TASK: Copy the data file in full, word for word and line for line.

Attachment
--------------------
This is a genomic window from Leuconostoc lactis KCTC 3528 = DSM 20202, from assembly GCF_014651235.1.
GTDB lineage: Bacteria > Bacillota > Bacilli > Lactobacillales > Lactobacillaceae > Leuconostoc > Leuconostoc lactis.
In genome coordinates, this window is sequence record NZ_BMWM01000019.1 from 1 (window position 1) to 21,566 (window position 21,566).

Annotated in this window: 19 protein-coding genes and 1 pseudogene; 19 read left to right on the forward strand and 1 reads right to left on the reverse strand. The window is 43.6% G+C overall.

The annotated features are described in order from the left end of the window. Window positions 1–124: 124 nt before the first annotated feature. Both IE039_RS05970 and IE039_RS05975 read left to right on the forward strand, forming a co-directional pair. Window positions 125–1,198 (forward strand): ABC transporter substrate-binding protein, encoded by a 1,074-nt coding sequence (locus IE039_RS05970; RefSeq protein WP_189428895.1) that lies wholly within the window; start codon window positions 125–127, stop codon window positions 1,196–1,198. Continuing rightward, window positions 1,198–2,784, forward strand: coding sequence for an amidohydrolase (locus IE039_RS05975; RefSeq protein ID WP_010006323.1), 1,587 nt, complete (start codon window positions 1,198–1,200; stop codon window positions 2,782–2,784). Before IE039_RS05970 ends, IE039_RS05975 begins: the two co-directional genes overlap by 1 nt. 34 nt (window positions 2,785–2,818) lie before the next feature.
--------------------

This is a genomic window from Leuconostoc lactis KCTC 3528 = DSM 20202, from assembly GCF_014651235.1.
GTDB lineage: Bacteria > Bacillota > Bacilli > Lactobacillales > Lactobacillaceae > Leuconostoc > Leuconostoc lactis.
In genome coordinates, this window is sequence record NZ_BMWM01000019.1 from 1 (window position 1) to 21,566 (window position 21,566).

Annotated in this window: 19 protein-coding genes and 1 pseudogene; 19 read left to right on the forward strand and 1 reads right to left on the reverse strand. The window is 43.6% G+C overall.

The annotated features are described in order from the left end of the window. Window positions 1–124: 124 nt before the first annotated feature. Both IE039_RS05970 and IE039_RS05975 read left to right on the forward strand, forming a co-directional pair. Window positions 125–1,198 (forward strand): ABC transporter substrate-binding protein, encoded by a 1,074-nt coding sequence (locus IE039_RS05970; RefSeq protein WP_189428895.1) that lies wholly within the window; start codon window positions 125–127, stop codon window positions 1,196–1,198. Continuing rightward, window positions 1,198–2,784, forward strand: coding sequence for an amidohydrolase (locus IE039_RS05975; RefSeq protein ID WP_010006323.1), 1,587 nt, complete (start codon window positions 1,198–1,200; stop codon window positions 2,782–2,784). Before IE039_RS05970 ends, IE039_RS05975 begins: the two co-directional genes overlap by 1 nt. 34 nt (window positions 2,785–2,818) lie before the next feature.